Helen is an avid writer pursuing a master’s degree in multi-platform journalism at the Philip Merrill College of Journalism at the University of Maryland. She graduated from St. Mary’s College of Maryland with a B.A. in English and a concentration in Latin American Studies, in 2014.
HRC has been so proud to cheer on the incredible openly LGBTQ athletes competing in Pyeongchang at the Winter Olympics. More than 10 LGBTQ athletes from around the globe came to Pyeongchang to compete, the most ever to participate in the Winter Games. Unfortunately, while there are many talented and successful transgender athletes around the globe, there were no openly transgender athletes competing in the Olympic Games in Pyeongchang. The same was true at the 2016 Rio Games.
More than 10 LGBTQ athletes from around the globe are in Pyeongchang to compete in the Winter Olympics, the most ever to participate in the Winter Games. At the 2014 games in Sochi, seven openly LGBTQ athletes competed, all of whom were women. Russia’s harsh anti-LGBTQ agenda made public expression of support for the LGBTQ community a risk for both Olympic athletes and attendees.
As we mark the start of Black History Month, HRC honors the Black LGBTQ and allied justice warriors who have tirelessly driven the fight for equality at the intersections of LGBTQ experiences and identities. Each day during Black History Month, HRC will share stories of trailblazers who have made our movement possible.
Muck Rack makes it simple to find people, tweets, or articles that mention any name, keyword, company, hashtag etc. We've compiled this guide to help you make the most of your search.
Selecting a term
Start searching tweets, articles from media outlets, articles mentioned in tweets, journalists'
names, titles and bios with some suggested searches:
Companies or Topics (e.g. iPhone, Microsoft)
Phrases (e.g. "cloud computing") — use quotes to keep the terms together
Twitter handles (e.g. @username) — returns those who have mentioned or replied to
Names (e.g. "David Pogue")
Hashtags (e.g. #sxsw, #london2012)
Bio details (e.g. vegan, Olympics, father)
Muck Rack's Advanced Search allows for many boolean operators.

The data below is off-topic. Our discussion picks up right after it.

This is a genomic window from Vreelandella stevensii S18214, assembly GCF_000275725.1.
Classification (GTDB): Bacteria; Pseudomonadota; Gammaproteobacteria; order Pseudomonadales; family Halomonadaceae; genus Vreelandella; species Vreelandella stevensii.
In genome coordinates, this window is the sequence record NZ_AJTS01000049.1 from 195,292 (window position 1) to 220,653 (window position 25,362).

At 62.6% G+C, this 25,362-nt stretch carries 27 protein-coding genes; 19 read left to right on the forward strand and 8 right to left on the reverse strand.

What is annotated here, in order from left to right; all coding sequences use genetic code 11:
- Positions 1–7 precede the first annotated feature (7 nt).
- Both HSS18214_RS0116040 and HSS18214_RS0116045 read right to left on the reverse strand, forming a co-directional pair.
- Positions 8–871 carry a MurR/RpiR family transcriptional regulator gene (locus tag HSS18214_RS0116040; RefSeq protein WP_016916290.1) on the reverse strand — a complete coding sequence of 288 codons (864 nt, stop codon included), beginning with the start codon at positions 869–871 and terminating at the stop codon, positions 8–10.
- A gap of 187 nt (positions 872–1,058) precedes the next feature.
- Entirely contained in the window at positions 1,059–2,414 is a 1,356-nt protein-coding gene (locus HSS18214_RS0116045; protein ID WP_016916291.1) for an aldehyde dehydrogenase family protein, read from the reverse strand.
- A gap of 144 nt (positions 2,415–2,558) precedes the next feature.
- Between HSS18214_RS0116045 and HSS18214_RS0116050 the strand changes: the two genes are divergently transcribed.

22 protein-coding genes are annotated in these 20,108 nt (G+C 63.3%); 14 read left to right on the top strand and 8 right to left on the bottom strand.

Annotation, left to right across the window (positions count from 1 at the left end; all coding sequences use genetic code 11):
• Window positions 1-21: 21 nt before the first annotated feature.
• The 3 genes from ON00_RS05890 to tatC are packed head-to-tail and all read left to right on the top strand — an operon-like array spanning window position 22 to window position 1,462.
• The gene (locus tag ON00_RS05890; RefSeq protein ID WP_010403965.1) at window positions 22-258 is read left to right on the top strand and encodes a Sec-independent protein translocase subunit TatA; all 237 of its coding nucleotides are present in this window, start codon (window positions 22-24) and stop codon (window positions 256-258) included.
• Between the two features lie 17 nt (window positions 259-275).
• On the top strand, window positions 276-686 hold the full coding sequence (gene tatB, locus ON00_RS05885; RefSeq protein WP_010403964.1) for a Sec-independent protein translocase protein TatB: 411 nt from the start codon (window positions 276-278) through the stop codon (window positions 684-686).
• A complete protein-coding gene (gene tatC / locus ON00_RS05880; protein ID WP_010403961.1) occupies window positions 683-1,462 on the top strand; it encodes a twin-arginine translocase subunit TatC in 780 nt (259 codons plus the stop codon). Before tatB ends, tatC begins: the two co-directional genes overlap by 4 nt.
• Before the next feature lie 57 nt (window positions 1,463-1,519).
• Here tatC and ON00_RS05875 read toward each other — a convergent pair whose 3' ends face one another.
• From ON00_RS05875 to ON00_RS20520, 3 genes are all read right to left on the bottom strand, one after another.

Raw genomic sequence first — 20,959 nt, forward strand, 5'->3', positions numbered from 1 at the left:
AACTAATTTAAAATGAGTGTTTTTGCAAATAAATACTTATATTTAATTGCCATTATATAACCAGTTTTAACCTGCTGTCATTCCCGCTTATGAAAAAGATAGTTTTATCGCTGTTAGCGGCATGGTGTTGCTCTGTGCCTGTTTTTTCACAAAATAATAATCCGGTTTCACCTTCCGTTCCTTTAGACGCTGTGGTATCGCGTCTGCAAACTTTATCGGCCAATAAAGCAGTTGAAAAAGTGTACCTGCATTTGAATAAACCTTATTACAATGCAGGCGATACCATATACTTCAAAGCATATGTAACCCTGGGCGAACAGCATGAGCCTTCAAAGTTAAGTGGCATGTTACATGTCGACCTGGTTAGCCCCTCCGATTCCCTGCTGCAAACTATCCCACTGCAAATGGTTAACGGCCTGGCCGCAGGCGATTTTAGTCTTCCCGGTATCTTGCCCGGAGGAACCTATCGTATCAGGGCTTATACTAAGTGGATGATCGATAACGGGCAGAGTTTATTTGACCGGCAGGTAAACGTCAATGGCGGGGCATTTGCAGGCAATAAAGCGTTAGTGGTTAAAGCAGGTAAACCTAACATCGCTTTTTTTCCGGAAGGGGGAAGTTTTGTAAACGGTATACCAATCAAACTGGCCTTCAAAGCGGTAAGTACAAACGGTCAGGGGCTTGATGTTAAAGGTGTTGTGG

Find results that mention multiple specified terms, use AND or
+. For example, ensure each result contains both Elon Musk and Mark Zuckerberg by
searching Musk AND Zuckerberg or Musk + Zuckerberg.
Use the operators OR or , to broaden your search when you'd like either of
multiple terms to appear in results. (This is the default behavior of our search when no operators
are used). For example, results will contain either cake or cookie by searching cake OR cookie or cake,cookie
Use NOT or - to subtract results from your search. For
example, searching Disney will yield results about the Walt Disney Company as well as Walt Disney
World Resort. To exclude mentions of Disney World, search for Disney -World or Disney
When using one of these operators with a phrase, enclose it in quotation marks. For example, you can
find results about smartphones excluding Apple's iPhone 4S by searching smartphone -"iPhone
Exact case matching or punctuation
If you're searching for a brand name or keyword that relies on specific punctuation marks or capitalization, you can
find results that match your exact query by adding matchcase: before the keyword you're searching for, like matchcase:E*TRADE .
Use parentheses to separate multiple
boolean phrases. For example, to find journalists talking about having fun in Disney World or
Disneyland, search for ("disney world" OR disneyland) AND fun.
An asterisk can be used to search for any variation of a root word truncated by the asterisk. For example, searching for admin* will return results for administrator, administration, administer, administered, etc.
A near operator is an AND operator where you can control the distance between the words. You can vary the distance the near operation uses by adding a forward slash and number (between 0-99) such as strawberries NEAR/10 "whipped cream", which means the strawberries must exist within 10 words of "whipped cream".